Wednesday, March 24, 2010


Howard Boyd, naturalist extraordinaire of the New Jersey Pine Barrens, has Conrad's Broom-Crowberry (Corema conradii)  as the first plant listed in his wonderful little book, Wildflowers of the Pine Barrens of New Jersey. Plants are listed in the order they bloom throughout the year, thus Broom-Crowberry is the first to bloom, starting in mid-March. And it was this plant which was the focus of the first Pinelands Preservation Alliance field trip of the year. Given the winter we had here in New Jersey, with record breaking snows and more recently flooding rains, there were plenty of people who wanted to go and see plants blooming, any plants blooming, just be outdoors again.

I was one of those people. (It helps that I'm a neophyte plant geek as well.) There were thirty or so others like me. Helped no doubt by the wonderful first weekend of spring.


Here is Broom-Crowberry in flower.

It is a lovely little purple flower, emphasis on "little".

But where it grows there is quite a bit of it, making it up in volume.

My friend Laura at Somewhere in NJ has written eloquently on confusing what normal people mean by the word "flower" with what plant geeks mean. This is what cabin fever will drive one to, traipsing around the pine plains looking at tiny little flowers.


The Pinelands, like the Everglades, has a subtle beauty, grounded in its uniqueness, which I find hard to capture in photographs. But one that draws me back time and time again. Broom-Crowberry is one of those unique things, albeit definitely an acquired taste.

Photograph by Laura Hardy

I'll leave you with an image of yours truly, neophyte plant geek, engrossed in photographing this curious plant using a marco lens attached to a tripod mounted camera (can't you see?). Working very hard to get close enough to get a useful shot. 

Wednesday, March 17, 2010


What a difference a day makes. Note the relative position of the the Moon and Venus in the image above (click on the image to bigafy, Venus is at the lower left, just above the trees) versus the those yesterday. The crescent is also significantly larger.

The Moon moves approximately its diameter, half a degree, against the background stars per hour. I a day it moves about 13 degrees against the background stars. A motion I suspect most people don't notice at all.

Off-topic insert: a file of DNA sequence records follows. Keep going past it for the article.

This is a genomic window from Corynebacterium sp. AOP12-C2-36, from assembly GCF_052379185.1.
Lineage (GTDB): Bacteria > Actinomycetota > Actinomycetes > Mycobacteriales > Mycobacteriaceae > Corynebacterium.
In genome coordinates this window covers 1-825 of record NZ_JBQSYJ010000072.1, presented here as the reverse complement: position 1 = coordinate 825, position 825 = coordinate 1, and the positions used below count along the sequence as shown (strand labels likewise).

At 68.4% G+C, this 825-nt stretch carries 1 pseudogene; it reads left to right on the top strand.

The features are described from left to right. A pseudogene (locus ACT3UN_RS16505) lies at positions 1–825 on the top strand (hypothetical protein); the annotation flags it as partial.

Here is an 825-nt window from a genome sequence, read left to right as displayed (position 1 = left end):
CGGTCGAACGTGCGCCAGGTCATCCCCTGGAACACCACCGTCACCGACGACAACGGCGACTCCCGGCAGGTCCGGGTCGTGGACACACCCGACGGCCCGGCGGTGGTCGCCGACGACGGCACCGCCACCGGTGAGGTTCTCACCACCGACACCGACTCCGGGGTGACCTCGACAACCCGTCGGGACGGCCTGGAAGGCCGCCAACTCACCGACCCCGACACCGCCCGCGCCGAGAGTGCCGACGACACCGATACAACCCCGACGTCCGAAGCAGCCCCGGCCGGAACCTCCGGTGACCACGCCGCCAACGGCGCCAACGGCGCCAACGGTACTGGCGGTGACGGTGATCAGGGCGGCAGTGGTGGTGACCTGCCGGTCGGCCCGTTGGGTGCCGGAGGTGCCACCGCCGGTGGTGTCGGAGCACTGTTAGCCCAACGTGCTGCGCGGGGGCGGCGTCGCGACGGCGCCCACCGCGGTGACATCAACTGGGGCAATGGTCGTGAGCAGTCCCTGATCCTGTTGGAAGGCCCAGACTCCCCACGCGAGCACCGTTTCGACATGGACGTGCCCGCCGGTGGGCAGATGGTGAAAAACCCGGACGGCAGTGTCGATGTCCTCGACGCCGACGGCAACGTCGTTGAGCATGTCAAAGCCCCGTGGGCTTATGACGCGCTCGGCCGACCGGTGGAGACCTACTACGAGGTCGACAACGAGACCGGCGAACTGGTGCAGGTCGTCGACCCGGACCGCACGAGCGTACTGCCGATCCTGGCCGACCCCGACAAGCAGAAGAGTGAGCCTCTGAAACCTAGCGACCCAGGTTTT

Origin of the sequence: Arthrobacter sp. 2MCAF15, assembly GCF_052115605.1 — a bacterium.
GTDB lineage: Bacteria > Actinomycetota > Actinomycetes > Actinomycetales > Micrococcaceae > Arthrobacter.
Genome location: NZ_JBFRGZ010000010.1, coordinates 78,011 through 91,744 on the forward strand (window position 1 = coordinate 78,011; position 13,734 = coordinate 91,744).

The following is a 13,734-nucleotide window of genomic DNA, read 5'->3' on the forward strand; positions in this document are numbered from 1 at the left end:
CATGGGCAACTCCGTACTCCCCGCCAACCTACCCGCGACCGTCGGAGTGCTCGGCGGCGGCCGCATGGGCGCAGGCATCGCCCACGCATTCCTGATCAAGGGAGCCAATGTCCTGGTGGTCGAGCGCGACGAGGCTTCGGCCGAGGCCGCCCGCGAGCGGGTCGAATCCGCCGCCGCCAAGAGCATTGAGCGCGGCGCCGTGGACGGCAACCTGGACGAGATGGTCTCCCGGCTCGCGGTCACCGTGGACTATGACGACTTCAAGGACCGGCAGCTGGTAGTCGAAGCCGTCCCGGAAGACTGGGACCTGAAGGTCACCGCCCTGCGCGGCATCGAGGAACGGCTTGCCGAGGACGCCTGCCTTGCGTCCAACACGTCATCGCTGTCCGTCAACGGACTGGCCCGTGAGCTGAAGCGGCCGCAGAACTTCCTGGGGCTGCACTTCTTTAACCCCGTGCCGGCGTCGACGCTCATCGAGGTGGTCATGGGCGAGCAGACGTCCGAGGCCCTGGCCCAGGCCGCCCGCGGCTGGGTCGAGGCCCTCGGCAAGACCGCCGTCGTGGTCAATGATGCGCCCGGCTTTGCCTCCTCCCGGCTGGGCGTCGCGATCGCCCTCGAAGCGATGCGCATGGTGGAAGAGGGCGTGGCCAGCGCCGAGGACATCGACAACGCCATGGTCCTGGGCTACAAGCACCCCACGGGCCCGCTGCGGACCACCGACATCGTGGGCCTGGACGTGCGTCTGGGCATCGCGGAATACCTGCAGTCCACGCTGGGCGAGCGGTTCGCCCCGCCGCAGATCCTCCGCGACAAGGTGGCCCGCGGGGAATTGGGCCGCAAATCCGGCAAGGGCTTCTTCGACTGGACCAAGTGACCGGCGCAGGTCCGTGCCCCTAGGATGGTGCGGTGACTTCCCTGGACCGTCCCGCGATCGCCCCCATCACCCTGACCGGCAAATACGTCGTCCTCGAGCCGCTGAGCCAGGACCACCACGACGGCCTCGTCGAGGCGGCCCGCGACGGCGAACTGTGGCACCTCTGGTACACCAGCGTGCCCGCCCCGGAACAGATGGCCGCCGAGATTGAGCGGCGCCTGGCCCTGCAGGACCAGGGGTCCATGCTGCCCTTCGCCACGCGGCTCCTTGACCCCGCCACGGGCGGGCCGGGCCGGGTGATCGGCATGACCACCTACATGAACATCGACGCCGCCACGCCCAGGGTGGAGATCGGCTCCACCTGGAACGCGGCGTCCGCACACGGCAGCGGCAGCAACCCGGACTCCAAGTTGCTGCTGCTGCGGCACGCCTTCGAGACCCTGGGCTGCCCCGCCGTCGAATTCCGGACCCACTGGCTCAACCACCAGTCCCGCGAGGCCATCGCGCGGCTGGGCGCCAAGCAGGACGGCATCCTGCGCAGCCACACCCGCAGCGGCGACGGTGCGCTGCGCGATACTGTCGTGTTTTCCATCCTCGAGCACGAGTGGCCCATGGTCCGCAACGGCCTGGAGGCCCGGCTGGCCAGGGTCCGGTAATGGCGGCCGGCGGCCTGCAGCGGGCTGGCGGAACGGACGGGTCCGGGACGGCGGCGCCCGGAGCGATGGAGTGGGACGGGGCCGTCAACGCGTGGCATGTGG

But then, other than when full, I suspect most people don't notice the Moon at all. And that saddens me.

Tuesday, March 16, 2010

Young Moon

My friend Joe sent an email to our astronomy club e-group this afternoon, alerting us that the thinnest wisp of the Moon would be visible in the evening twilight. So after work I headed to a local park to try and spot it. I did.

The Moon was 26 hours and 27 minutes old when I clicked the shutter for this image. The third youngest moon I've seen (and photographed). It was surprisingly easy to see in the civil twilight sky.

Click the image (and any other of the images on this blog) to bigafy. You'll see Venus in the upper left and the wisp of the moon at the middle right. This is what it looked like in the field.

Lookout! An airplane notices it at the last minute and veers to miss. That was close.

The minutes ticked away. The Moon sank toward the horizon. The skies darkened. Slowly the earthshine illuminated the lunar globe.

Alas, this is the last image I took, as the park staff came and chased me out as they were closing.

Sunday, March 14, 2010

It was a rather craptastic weekend, with heavy rain and winds. But we still found a way to have fun.

A "superb monotony of sawgrass under the world of air."
- Marjory Stoneman Douglas, The Everglades, River of Grass

The initial attraction of the Everglades for most I suspect is the wildlife. It certainly was for me. There is certainly no "in your face" magnificence to the landscape as there is out west.

I've visited every February for the past six years. And each time I drive in and see the saw grass prairie stretch out to the horizon I feel a curious joy. I smile. I'm very happy. I'm here and it is good. And I'm not really sure why, nor how to really describe the feeling. (I'm smiling just thinking of it.)

There is a subtle beauty in the wide expanses; in the hammocks; in the cypress swamps; in that river of grass; and of course, in the wildlife. (One that I've not been truly successful in photographing, but I'll keep trying.)

And I will continue to return, over and over, to that "superb monotony".

Saturday, March 13, 2010

Slightly worn.

Sunday, March 7, 2010

With wings.

Another shot from my Trenton Marsh visit.

For a wonderfully written introduction to the behavior of Canada Geese I heartily recommend The Geese of Beaver Bog, by Bernd Heinrich (actually, I recommend anything by Heinrich). Enjoy.

Saturday, March 6, 2010

I went wandering about the Trenton Marsh with friends today. It was gorgeous out, sunny, blues skies, warm. Springlike even. And I was able to shoot this little fellow. Any guess as to what it is?

After you guess, click here to see a better shot and to see if you got it right!

Good luck.

Monday, March 1, 2010

The Hanging Gardens of Philadelphia

The Philadelphia Flower Show opened Sunday for the winter-weary among us. Flower shows probably aren't my thing, but the flowers weren't the main attraction for me anyway.

The problem with the flower show includes the crowds. And the heat (it is always to hot). And the artificiality of it all. But there are bits of beauty amidst the kitsch. As well as the occasional photo op.

Like this (or this).

The hanging gardens of Philadelphia. A young boy (perhaps 10?) psyched it out. The white flowers are mountain top snow. The blue the ocean. With the others the terrain between. 


There is dirty snow on the ground. And spring is still three weeks away. So I guess any flower is a good flower. But I can't what to get out in  the woods, with flowers blooming all about. 

And no crowds.